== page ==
This post moves on with the final three building blocks.
Step 7 – Key Metrics
This building block is located between the Problem and Unique Value Proposition building blocks, under Solution.
Key metrics are the numbers that tell you how your business is doing. A startup is chaotic but there are normally only a few key actions and metrics that matter.
The type and number of metrics will change and your product and business develops. The first two can be found by considering these questions:
- What is the key customer action that drives value in your product or service as defined by your Unique Value Proposition?
- How will you define success for you?
Step 8 – Cost Structure
This building block is located on the bottom left of the Business Model Canvas.
This is the cost of running the business for the specific customer segment. You can create a hierarchy of costs for the Value Proposition. The two questions are:
- What are the minimum unavoidable costs?
- Which activities and resources cost the most?
- Costs must serve the value proposition in a direct or indirect way.
How to fill the Cost Structure building block
There are two approaches to cost structure:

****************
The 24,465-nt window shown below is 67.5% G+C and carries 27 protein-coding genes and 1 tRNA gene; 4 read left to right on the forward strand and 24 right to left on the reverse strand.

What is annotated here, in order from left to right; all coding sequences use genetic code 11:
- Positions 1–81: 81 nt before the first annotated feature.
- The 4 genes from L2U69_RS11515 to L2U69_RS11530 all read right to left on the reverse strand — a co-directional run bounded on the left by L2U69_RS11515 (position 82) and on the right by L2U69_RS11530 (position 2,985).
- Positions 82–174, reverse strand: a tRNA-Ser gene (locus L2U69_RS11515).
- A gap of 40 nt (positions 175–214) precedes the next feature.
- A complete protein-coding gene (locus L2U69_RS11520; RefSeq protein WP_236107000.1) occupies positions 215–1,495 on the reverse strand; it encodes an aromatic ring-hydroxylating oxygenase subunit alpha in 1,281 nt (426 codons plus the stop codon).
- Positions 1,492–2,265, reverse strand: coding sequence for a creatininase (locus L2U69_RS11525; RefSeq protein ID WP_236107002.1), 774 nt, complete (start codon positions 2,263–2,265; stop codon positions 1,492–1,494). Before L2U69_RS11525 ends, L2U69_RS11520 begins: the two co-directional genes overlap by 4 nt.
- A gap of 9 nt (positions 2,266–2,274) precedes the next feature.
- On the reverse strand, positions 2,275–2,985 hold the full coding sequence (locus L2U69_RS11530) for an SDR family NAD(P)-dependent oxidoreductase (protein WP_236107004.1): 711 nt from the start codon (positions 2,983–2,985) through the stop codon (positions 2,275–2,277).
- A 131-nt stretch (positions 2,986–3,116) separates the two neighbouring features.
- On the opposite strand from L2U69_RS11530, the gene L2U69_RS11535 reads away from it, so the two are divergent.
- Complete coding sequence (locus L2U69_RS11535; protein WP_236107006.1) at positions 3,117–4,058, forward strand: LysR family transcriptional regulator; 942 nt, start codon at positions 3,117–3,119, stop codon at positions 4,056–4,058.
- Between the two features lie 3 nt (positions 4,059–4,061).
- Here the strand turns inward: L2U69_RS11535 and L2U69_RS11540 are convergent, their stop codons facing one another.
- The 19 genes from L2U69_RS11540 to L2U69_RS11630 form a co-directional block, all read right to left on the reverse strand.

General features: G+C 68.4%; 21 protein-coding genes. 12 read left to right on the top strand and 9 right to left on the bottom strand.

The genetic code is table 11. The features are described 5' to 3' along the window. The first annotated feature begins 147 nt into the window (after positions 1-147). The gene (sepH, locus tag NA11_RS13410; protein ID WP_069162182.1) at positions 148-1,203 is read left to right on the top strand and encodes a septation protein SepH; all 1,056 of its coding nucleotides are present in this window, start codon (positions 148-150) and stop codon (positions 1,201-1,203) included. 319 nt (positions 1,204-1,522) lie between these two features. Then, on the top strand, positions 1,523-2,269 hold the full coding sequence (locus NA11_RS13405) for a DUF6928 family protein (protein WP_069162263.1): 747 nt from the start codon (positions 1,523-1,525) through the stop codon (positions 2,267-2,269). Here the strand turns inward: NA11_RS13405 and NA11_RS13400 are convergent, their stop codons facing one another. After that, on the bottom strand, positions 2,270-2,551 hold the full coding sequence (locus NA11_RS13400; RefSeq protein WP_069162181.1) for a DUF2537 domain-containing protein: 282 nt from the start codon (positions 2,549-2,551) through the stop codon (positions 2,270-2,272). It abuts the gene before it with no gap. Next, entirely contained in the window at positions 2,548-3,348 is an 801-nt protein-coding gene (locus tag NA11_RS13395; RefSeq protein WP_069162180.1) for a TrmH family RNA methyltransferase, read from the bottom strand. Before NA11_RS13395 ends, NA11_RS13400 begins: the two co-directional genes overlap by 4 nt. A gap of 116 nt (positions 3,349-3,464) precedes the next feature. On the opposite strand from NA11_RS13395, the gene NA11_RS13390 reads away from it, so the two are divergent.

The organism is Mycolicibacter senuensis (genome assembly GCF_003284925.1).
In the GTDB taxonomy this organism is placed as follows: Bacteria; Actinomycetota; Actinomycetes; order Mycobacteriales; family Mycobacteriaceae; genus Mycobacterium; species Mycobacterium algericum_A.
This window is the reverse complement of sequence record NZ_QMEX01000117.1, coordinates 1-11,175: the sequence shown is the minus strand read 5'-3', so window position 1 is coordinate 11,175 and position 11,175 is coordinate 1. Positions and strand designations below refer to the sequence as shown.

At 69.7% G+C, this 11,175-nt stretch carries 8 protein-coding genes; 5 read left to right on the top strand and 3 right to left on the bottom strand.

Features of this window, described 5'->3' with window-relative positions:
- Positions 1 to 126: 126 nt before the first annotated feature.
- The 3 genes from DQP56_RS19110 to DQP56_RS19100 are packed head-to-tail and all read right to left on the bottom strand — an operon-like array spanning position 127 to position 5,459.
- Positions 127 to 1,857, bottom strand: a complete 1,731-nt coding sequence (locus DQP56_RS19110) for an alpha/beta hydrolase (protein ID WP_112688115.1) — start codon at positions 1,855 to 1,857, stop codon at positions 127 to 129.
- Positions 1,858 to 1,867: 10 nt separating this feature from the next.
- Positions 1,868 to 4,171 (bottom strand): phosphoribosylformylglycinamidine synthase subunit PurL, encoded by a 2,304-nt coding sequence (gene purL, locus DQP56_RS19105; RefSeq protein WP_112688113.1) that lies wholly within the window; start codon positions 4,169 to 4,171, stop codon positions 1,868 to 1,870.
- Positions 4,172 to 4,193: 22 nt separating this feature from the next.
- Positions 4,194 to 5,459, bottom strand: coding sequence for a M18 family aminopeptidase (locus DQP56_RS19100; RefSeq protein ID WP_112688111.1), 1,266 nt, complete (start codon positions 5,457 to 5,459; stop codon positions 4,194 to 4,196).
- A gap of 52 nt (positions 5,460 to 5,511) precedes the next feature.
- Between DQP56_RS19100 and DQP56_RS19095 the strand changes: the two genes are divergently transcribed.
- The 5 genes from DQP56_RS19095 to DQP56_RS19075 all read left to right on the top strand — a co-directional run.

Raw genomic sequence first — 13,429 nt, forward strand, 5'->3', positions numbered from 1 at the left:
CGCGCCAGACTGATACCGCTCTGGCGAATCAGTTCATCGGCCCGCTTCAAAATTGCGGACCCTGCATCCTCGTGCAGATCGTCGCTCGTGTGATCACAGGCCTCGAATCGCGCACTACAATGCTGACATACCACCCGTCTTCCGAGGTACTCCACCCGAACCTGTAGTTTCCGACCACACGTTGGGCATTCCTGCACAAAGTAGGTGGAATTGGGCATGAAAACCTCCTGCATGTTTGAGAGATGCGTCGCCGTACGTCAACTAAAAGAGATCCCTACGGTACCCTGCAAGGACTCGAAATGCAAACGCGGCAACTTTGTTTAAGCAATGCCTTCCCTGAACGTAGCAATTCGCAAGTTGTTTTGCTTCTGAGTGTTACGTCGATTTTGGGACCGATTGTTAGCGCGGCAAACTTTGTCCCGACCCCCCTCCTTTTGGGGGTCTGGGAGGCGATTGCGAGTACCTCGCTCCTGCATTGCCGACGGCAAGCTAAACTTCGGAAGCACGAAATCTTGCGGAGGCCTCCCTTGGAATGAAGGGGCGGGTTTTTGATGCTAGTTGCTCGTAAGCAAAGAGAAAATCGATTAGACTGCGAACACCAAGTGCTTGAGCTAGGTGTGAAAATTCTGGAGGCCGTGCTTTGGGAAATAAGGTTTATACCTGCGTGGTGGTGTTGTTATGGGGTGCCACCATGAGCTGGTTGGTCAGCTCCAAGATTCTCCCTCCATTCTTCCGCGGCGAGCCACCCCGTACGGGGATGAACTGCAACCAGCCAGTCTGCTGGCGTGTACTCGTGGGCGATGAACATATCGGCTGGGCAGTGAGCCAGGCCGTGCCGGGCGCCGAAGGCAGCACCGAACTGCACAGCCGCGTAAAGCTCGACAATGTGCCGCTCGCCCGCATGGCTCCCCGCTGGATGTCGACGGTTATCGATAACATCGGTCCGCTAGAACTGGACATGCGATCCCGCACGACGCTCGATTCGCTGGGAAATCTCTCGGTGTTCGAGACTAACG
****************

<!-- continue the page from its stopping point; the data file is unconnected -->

- Value driven
- Cost driven
The value driven cost structure puts value first and supports a premium value proposition.
To succeed with a cost driven model you work to drive down costs with automation and outsourcing to offer a low value proposition.
Identify the fixed and variable costs. Fixed costs do not change with sales, variable costs do. Keep in mind the economies of scale and scope. Costs will reduce with scale as you become more efficient and effective.
Although the numbers will change over time, look at calculating your breakeven point which is where revenue covers costs.
Calculate the number of paying customers needed to breakeven and for ultimate success.
Step 9 – Unfair Advantage
This building block is located between the Unique Value Proposition and the Customer Segment above the Channels.
This is how you will defend your position against the competition. This is sometimes called your competitive advantage or referred to as the barrier to entry.
It is not easy to develop a true unfair advantage – here is a list of things that are NOT unfair advantages:
- Being first to market
- Less features
- More features
A real unfair advantage is something that cannot easily be copied or bought. Here are some examples:
- Insider information
- Personal authority
- A dream team
- Existing customers
- The “right” celebrity endorsements
- Organic Search Engine Optimisation Rankings
Consider leaving this building block blank unless you have a strong unfair advantage.
Image from Flickr by Ben Jeffrey